By Lidia Kelly

MELBOURNE (Reuters) – Australia, quickly becoming one of most-vaccinated nations against COVID-19, will likely start administering the shots for children under the age of 12 in January, officials said on Sunday.

Health Minister Greg Hunt said medical regulators are still reviewing the health and safety data for the vaccinations to be administered for children between the ages of five and 11 and are unlikely to decide this year.

“The expectation that they have set is the first part of January, hopefully early January,” Hunt told the Australian Broadcast Corp’s Insiders programme. “But they’re going as quickly as possible.”

The U.S. Centers for Disease Control and Prevention this month recommended the Pfizer Inc/BioNTech SE shot for broad use in the 5-11 age group, after it was authorized by the Food and Drug Administration.

Army Lieutenant-General John Frewen, Australia’s COVID-19 Taskforce commander told The Age newspaper that Australia has secured the necessary supplies. “We have actually purchased sufficient supply for doses and boosters down to infants,” Frewen said.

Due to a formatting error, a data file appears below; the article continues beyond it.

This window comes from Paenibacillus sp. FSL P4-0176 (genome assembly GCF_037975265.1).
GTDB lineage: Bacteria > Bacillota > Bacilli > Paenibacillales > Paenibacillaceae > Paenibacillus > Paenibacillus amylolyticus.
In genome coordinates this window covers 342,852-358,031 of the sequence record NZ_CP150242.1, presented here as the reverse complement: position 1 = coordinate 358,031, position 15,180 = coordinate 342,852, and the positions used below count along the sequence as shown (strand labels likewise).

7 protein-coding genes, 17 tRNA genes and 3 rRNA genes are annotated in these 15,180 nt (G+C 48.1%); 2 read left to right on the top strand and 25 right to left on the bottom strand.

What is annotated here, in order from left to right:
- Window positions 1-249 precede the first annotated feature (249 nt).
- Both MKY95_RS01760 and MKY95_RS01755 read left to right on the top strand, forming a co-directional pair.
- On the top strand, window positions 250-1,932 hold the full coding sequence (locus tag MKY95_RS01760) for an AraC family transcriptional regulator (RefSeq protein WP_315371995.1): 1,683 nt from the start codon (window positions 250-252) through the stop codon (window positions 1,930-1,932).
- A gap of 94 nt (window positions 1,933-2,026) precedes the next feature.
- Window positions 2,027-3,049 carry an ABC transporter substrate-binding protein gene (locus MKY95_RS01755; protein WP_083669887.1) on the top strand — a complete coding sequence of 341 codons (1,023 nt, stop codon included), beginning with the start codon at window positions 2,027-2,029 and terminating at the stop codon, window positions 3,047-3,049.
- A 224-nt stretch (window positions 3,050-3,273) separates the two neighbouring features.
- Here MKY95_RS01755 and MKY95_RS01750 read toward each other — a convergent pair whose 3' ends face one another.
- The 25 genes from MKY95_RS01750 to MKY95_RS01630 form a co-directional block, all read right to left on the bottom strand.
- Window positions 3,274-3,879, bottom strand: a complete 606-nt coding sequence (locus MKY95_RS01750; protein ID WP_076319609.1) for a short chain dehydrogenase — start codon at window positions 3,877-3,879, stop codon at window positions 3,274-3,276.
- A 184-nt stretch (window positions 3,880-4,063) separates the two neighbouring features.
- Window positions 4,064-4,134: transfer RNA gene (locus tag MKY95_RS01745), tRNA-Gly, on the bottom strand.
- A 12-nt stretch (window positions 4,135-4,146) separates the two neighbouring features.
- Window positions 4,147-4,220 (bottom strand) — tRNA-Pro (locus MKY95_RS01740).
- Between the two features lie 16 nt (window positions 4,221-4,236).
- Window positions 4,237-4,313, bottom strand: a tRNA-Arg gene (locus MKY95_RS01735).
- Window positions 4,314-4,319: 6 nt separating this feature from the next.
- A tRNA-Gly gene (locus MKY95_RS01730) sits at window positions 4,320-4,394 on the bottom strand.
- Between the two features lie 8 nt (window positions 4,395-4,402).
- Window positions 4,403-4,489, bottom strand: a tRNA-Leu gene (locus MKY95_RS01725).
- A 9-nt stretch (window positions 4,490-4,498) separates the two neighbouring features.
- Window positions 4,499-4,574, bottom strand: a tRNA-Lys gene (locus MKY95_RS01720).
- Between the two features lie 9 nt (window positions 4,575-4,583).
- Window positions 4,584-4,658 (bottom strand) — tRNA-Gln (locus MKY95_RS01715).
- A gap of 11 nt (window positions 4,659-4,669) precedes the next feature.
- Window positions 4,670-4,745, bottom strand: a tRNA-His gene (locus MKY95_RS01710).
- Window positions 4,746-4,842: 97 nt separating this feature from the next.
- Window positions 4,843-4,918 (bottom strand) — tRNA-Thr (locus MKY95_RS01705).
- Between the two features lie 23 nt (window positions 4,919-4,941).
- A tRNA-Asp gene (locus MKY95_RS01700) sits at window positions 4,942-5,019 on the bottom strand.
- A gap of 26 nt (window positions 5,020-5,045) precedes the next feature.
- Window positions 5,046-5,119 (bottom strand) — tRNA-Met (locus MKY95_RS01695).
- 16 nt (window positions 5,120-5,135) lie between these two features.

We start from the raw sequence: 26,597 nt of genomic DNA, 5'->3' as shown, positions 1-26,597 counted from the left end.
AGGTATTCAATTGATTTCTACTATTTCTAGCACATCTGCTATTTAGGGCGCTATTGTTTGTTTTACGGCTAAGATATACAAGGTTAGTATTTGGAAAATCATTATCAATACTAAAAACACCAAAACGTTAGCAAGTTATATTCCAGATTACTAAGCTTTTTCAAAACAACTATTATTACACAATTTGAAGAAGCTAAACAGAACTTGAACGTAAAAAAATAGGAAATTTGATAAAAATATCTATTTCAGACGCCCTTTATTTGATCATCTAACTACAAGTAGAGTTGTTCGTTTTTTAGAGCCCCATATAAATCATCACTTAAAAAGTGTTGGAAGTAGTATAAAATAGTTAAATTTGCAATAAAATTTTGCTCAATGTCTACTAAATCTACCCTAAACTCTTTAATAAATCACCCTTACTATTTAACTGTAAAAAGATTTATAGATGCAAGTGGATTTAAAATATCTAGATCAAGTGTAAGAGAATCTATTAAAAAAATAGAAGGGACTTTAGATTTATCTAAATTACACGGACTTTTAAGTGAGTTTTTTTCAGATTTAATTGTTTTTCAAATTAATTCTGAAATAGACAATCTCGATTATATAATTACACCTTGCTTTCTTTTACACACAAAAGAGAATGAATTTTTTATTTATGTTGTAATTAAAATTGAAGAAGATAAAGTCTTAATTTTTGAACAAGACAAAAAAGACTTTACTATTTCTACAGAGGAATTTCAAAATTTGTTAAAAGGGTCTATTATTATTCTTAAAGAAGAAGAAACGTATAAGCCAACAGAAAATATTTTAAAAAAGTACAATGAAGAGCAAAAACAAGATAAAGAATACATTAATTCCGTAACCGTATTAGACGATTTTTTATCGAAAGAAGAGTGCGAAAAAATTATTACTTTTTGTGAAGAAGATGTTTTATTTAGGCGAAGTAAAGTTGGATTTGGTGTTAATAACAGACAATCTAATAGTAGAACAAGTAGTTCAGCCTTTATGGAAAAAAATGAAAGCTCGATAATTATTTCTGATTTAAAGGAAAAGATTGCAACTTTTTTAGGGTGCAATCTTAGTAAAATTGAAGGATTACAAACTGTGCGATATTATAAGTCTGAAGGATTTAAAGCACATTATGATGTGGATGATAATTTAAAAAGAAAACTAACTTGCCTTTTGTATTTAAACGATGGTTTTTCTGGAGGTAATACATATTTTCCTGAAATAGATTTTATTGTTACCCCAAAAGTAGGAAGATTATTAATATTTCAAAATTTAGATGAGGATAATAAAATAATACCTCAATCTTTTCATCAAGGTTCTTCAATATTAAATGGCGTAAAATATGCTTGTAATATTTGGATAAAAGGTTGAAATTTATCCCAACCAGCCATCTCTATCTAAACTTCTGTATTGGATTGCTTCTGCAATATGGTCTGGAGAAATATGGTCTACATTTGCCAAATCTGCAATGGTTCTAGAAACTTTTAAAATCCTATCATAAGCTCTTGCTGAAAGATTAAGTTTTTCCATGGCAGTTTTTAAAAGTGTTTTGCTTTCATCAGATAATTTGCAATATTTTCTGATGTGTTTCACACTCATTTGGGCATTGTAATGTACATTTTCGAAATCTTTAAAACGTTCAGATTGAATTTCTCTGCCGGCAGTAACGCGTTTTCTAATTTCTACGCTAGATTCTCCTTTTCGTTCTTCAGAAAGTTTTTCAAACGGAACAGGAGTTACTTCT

On Friday, Australia crossed the 90% single-dose mark for those aged 16 and over, with 83% having two shots. The country has also vaccinated 57.7% of children between the ages of 12 and 15, according to health ministry data.

Australia’s high vaccination rates were key to its decision to partially reopen international borders this month for the first time since the start of the pandemic, despite ongoing Delta variant outbreaks in the most populous states, New South Wales and Victoria.

On Sunday, there were 1,100 infections reported in the two states, home to nearly 60% of the country’s population. Five more people died.

However, despite the Delta outbreaks that led to months of lockdown in the two largest cities, Sydney and Melbourne, the national tally of just 191,000 infections and 1,596 deaths is far lower than those of many other developed nations.

Neighbouring New Zealand, which is also learning to live with the coronavirus through high vaccination rates, reported 207 new cases and one death, bringing the total number of confirmed cases since the start of the pandemic to 8,331 infections and 34 deaths.

(Reporting by Lidia Kelly; Editing by William Mallard)